The Giants revamped their pitching staff with short-term contracts, and while they did a lot of roster-shuffling heading into the 2021 season, they generally stood pat in the big picture to position themselves for the winter of 2021-22.
Major League Signings
- Kevin Gausman, SP: One year, $18.9MM (accepted qualifying offer)
- Tommy La Stella, IF: Three years, $18.75MM
- Anthony DeSclafani, SP: One year, $6MM
- Jake McGee, RP: Two years, $5MM (including $500K buyout of $4.5MM club option for 2023)
- Aaron Sanchez, SP: One year, $4MM
- Alex Wood, SP/RP: One year, $3MM
- Curt Casali, C: One year, $1.5MM
- Jose Alvarez, RP: One year, $1.15MM (including $100K buyout of $1.5MM club option for 2022)
- Matt Wisler, RP: One year, $1.15MM
- John Brebbia, RP: One year, $800K
- Chadwick Tromp, C: One year, $583K
- Jason Vosler, 3B: One year, MLB contract
- Total spend: $60.833MM
Trades & Claims
- Acquired OF LaMonte Wade Jr. from the Twins for SP/RP Shaun Anderson
- Acquired P Carson Ragsdale from the Phillies for RP Sam Coonrod
- Claimed SP/RP Ashton Goudeau off waivers from the Orioles
- Selected SP Dedniel Nunez from the Mets in the Rule 5 Draft
Notable Minor League Signings
- Nick Tropeano, Scott Kazmir, Dominic Leone, Justin Bour, Silvino Bracho, Anthony Banda, Arismendy Alcantara, Zack Littell, Shun Yamaguchi, James Sherfy, Jay Jackson, Rico Garcia, Jeremy Walker, Phil Pfeifer
- Drew Smyly, Tony Watson, Tyler Anderson, Trevor Cahill, Andrew Suarez, Aramis Garcia, Daniel Robertson, Chris Shaw, Tyler Heineman, Chris Herrmann, Jeff Samardzija (still unsigned)
San Francisco was one of baseball’s busiest teams this offseason, both in terms of sheer volume of signings, and even in total dollars considering the relative lack of league-wide free agent spending. Yet once the 2021 season ends, it’s possible that Tommy La Stella and Jake McGee will be the only players remaining from this (modest) spending spree, as the Giants stuck primarily to one-year commitments.
A few of these deals carry some extra term, like Jose Alvarez’s club option or at least one year of additional arbitration control over Matt Wisler, Curt Casali, and John Brebbia. For the most part, however, the Giants left themselves with the “flexibility” that president of baseball operations Farhan Zaidi looks for when considering player additions and team payroll.
As it turned out, the Giants’ biggest expenditure of the offseason was one of their very first moves, as Kevin Gausman decided to accept the club’s one-year, $18.9MM qualifying offer and remain in the Bay Area. Gausman received some multi-year offers from the Blue Jays and other teams during his QO consideration period, and also discussed a multi-year arrangement with the Giants before ultimately just accepting the qualifying offer. If these talks provided any sort of foundation, it wouldn’t be a shock if Gausman and the Giants found common ground on an extension over the next few days or weeks.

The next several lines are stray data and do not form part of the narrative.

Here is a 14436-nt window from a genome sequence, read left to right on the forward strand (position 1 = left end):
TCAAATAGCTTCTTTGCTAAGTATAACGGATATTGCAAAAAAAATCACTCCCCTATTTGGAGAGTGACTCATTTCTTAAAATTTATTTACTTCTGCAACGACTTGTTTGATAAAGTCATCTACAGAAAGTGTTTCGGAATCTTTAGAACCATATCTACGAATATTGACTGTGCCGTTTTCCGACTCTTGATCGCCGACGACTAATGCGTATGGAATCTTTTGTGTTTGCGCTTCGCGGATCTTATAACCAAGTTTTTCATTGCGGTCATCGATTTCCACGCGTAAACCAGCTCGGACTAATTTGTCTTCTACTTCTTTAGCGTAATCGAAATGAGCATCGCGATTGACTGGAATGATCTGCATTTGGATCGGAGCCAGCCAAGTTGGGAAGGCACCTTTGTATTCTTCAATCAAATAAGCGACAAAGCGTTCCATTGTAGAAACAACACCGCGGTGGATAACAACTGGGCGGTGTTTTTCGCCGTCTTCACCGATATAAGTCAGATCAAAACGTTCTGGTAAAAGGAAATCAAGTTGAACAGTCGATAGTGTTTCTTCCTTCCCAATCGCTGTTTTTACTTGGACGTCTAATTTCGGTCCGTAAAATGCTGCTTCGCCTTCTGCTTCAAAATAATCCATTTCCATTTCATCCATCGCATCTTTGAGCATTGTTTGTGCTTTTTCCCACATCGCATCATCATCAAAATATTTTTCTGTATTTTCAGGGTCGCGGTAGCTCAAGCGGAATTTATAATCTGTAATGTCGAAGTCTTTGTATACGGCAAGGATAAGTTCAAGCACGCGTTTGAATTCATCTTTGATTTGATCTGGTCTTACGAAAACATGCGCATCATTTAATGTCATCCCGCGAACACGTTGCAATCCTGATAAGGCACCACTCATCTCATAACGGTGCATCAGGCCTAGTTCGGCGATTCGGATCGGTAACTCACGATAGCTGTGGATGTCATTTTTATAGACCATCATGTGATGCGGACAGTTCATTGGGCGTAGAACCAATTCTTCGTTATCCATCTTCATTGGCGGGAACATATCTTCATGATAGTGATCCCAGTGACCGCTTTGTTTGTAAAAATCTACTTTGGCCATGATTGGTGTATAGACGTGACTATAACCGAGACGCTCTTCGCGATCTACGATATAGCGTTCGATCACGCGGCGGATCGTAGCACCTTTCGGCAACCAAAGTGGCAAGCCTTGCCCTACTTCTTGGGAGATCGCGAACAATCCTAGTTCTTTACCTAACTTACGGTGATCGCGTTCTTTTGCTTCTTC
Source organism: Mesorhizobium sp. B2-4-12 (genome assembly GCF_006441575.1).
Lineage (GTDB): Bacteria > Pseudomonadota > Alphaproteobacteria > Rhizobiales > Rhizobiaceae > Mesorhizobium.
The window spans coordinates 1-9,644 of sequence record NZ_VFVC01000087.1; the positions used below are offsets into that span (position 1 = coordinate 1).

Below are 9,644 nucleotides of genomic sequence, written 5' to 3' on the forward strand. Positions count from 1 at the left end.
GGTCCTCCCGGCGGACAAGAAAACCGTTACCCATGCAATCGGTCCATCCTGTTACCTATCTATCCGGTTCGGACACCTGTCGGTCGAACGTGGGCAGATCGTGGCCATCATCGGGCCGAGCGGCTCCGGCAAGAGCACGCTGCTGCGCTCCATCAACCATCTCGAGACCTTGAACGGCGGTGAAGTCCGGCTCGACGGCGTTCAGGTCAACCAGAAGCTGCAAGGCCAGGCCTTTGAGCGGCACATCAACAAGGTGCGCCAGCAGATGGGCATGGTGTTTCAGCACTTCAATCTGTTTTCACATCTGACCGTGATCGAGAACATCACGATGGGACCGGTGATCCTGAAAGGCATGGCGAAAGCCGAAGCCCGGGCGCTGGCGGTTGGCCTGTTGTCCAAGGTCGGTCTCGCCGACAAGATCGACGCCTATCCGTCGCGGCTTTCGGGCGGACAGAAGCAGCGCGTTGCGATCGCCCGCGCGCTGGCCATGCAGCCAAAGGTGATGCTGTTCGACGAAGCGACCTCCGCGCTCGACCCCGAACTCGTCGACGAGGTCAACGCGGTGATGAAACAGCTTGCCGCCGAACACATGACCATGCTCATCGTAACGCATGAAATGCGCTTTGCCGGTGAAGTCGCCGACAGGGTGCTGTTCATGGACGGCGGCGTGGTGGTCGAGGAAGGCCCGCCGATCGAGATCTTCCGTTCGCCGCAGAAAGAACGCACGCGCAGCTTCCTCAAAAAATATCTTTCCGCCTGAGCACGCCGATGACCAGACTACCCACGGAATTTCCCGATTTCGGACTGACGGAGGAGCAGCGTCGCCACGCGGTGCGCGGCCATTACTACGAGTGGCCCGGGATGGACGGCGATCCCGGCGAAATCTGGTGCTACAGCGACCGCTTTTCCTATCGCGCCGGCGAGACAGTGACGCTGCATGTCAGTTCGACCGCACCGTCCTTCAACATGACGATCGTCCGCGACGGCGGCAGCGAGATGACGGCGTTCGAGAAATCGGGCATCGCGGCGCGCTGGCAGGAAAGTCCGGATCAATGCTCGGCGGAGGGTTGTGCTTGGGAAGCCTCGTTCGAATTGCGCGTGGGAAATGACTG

After struggling in 2019, Gausman rebounded nicely with a strong 3.62 ERA/3.24 SIERA over 59 2/3 innings and an outstanding 32.2% strikeout rate and 25.7 K-BB%. Albeit in a shortened season, these were easily career highs for Gausman, giving him an interesting decision in regards to the qualifying offer. Toronto reportedly had a three-year, $40MM offer on the table, and only seven free agents (and only one pitcher in Trevor Bauer) landed more than $40MM in guaranteed money all winter. However, Gausman chose to bet on himself by locking in that $18.9MM single-season payday and giving himself the opportunity for a richer multi-year deal next winter, when more teams might be more open to spending.
The rotation was a clear priority for a Giants team that had several arms slated for free agency. Of the seven pitchers who made multiple starts for San Francisco in 2020, only three will return — Gausman, veteran Johnny Cueto, and 24-year-old Logan Webb. Filling the next two spots will be some combination of Anthony DeSclafani, Aaron Sanchez, and Alex Wood, though Wood’s status is uncertain for Opening Day following an ablation procedure on his spine.
As ominous as this injury sounds, Wood may not end up missing much (if any) time, giving the Giants some depth in figuring out their rotation. Aside from Gausman, none of the other starters pitched particularly well in 2020, and Sanchez didn’t pitch at all following shoulder surgery after the 2019 campaign. Having Webb step forward as a big league regular would be a nice building block for the Giants’ future plans, and Cueto rediscovering any of his old form would be a good way to salvage from value from the last guaranteed season of his six-year, $130MM contract. As for the others, the Giants are simply hoping that they’ve found at least one “next Gausman” among the group.
The bullpen remains a fallback option for any of the pitchers, and Wood pitched well enough as a reliever for the Dodgers last season that the relief corps could be his ultimate landing spot if he can’t stay healthy enough to stick as a starter. There isn’t a ton of starting depth down on the farm, but Ashton Goudeau, Conner Menez, Anthony Banda, and Shun Yamaguchi all have at least a bit of MLB experience. Veteran Scott Kazmir is also on hand after signing a minor league deal, though it remains to be seen if Kazmir will continue his comeback attempt in the wake of a rough Spring Training.
Nick Tropeano has made only one start in the last two seasons, but the righty might also factor into the rotation in a swingman capacity. Tropeano’s minor league deal stands a good chance of being selected for the Opening Day roster, putting him in line to join a few other new faces in the San Francisco bullpen.